You can use your IRA to pay for college tuition even before you reach retirement age. In fact, your retirement savings can ... Read Full Answer >>
  4. Why are IRA, Roth IRAs and 401(k) contributions limited?

    Contributions to IRA, Roth IRA, 401(k) and other retirement savings plans are limited by the IRS to prevent the very wealthy ... Read Full Answer >>
  5. How do you calculate penalties on an IRA or Roth IRA early withdrawal?

    With a few exceptions, early withdrawals from traditional or Roth IRAs generally incur a tax penalty equal to 10% of the ... Read Full Answer >>
  6. What are the best ways to use your 401(k) without a penalty?

    The best way to use your 401(k) retirement savings account is to take normal distributions after you reach retirement age. ... Read Full Answer >>
Related Articles
  1. Investing

    Five Things to Consider Now for Your 401(k)

    If you can’t stand still, when it comes to checking your 401 (k) balance, focus on these 5 steps to help channel your worries in a more productive manner.
  2. Retirement

    The World's Most Luxurious Retirement Destinations

    If money is no object (or if you would just like to dream), these five spots are the crème de la crème.
  3. Professionals

    How to Protect Elderly Clients from Predators

    Advisors dealing with older clients face a specific set of difficulties. Here's how to help protect them.
  4. Professionals

    Social Security 'Start, Stop, Start' Explained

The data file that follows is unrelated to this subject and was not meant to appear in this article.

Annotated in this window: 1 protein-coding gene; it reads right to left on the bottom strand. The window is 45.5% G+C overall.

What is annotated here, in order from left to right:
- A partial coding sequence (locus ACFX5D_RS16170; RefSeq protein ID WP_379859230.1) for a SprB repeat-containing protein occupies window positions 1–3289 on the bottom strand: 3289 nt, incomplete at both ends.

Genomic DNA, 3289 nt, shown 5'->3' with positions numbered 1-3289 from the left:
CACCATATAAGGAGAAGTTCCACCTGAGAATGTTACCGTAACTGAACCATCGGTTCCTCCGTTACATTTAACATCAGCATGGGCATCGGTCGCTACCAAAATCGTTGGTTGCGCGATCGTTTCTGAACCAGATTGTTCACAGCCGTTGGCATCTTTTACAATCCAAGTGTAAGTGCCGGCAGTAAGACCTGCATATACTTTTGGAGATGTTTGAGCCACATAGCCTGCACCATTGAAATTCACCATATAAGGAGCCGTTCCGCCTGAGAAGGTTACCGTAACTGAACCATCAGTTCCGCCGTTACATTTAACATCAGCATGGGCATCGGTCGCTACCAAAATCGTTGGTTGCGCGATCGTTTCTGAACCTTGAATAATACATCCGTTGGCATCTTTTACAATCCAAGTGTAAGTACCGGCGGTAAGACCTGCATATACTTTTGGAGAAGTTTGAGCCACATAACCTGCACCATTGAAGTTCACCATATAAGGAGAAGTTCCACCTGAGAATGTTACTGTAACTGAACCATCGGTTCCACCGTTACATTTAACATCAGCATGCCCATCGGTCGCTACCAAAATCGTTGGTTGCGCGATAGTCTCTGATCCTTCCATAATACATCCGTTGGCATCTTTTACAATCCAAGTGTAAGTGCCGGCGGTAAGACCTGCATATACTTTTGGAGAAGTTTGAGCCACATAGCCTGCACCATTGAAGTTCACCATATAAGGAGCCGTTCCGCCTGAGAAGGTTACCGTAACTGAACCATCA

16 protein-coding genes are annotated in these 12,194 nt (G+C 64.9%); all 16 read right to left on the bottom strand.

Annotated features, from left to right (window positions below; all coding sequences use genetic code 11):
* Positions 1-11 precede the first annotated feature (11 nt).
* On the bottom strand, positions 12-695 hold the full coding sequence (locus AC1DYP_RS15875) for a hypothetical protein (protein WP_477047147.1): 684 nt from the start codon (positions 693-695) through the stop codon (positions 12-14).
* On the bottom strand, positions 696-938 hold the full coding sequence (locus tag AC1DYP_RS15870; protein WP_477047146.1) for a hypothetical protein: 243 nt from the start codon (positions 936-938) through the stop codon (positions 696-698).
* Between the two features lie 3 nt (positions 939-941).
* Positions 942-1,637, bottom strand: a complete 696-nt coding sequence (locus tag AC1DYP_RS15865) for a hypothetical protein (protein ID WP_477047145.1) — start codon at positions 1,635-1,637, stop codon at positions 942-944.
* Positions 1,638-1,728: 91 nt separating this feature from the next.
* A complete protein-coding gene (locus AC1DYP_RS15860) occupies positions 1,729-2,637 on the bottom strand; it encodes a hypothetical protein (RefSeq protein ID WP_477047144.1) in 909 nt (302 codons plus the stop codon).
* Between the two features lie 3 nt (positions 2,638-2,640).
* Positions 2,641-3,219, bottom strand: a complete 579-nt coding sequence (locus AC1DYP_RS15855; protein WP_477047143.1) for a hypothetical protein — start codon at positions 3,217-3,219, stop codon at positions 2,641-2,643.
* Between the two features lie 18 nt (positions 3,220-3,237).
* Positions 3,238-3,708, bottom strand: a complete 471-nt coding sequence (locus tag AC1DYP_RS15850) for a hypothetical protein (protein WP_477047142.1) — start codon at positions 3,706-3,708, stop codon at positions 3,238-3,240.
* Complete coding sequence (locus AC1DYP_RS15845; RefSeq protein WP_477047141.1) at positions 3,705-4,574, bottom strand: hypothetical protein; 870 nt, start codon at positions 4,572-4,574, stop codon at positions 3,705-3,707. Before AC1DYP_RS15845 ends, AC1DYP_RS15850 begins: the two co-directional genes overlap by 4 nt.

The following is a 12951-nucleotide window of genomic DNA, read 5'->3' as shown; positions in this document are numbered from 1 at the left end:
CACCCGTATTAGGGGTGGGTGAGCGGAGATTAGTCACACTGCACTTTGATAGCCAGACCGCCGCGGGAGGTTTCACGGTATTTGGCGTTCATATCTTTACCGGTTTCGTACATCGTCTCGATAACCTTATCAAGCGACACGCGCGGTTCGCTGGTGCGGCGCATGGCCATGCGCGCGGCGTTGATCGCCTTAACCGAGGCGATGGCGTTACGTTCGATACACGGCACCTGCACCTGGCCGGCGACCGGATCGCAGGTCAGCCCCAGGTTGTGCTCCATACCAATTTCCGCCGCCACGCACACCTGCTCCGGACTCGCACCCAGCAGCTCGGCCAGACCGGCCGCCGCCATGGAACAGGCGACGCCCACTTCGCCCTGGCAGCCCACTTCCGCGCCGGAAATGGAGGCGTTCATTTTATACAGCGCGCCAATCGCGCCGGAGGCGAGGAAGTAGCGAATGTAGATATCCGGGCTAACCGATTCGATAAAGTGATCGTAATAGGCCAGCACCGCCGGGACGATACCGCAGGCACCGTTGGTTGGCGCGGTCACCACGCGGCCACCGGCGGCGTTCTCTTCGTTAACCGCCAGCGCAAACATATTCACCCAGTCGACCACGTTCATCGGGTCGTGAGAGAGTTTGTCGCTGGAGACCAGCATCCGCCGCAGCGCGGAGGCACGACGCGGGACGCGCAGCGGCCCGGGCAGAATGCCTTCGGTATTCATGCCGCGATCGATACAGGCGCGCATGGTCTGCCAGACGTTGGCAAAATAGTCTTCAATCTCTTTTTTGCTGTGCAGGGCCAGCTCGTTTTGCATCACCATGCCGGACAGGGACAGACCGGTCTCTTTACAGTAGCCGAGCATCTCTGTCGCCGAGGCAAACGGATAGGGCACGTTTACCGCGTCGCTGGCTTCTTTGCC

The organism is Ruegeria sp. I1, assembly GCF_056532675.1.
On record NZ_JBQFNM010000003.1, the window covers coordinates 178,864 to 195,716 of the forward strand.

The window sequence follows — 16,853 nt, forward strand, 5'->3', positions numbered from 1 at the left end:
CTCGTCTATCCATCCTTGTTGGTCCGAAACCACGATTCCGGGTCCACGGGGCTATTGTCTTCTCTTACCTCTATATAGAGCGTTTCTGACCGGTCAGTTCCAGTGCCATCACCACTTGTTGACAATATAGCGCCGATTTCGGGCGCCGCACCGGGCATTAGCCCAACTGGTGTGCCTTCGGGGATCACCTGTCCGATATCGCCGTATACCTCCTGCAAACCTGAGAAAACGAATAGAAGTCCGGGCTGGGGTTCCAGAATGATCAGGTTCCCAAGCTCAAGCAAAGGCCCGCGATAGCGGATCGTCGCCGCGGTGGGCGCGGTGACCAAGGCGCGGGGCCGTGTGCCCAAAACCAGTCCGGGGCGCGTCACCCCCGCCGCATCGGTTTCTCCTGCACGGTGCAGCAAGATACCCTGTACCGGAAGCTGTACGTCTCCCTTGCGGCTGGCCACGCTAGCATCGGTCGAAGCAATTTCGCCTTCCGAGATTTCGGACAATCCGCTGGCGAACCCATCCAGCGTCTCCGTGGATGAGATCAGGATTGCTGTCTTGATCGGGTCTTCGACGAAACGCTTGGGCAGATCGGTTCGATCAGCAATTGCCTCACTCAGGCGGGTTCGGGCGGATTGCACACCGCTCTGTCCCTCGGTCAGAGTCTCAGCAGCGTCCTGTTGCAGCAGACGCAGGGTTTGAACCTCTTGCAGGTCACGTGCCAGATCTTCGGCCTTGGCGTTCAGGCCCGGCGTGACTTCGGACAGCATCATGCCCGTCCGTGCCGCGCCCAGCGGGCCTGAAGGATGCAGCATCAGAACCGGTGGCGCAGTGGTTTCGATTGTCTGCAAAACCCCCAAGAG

The start, stop, start Social Security strategy is complicated. Here's what retirees considering it need to consider.
  5. Retirement

    Strategies for a Worry-Free Retirement

    Worried about retirement? Here are several strategies to greatly reduce the chance your nest egg will end up depleted.
  6. Professionals

    Your 401(k): How to Handle Market Volatility

    An in-depth look at how manage to 401(k) assets during times of market volatility.
  7. Professionals

    How to Build a Financial Plan for Gen X, Y Clients

    Retirement is creeping closer for clients in their 30s and 40s. It's a great segment for financial advisors to tap to build long-term client relationships.
  8. Professionals

    Don't Let Your Portfolio Be Trump'd by Illiquidity

    A look at Donald Trump's statement of finances and the biggest lesson every investor can learn.
  9. Professionals

    Top Social Security Issues for Divorced Women

    What female divorcees need to know about the twists and turns of figuring out Social Security benefits.
  10. Professionals

    What to do During a Market Correction

    The market has corrected...now what? Here's what you should consider rather than panicking.
RELATED TERMS
  1. Dynamic Updating

    A method of determining how much to withdraw from retirement ...
  2. Possibility Of Failure (POF) Rates

    The likelihood that a retiree will run out of money prematurely ...
  3. Safe Withdrawal Rate (SWR) Method

    A method to determine how much retirees can withdraw from their ...
  4. Qualified Longevity Annuity Contract

    A Qualified Longevity Annuity Contract (QLAC) is a deferred annuity ...
  5. Backdoor Roth IRA

    A method that taxpayers can use to place retirement savings in ...
  6. Current Service Benefit

    The amount of pension benefit accrued by an employee who had ...

You May Also Like

Trading Center
×

You are using adblocking software

Want access to all of Investopedia? Add us to your “whitelist”
so you'll never miss a feature!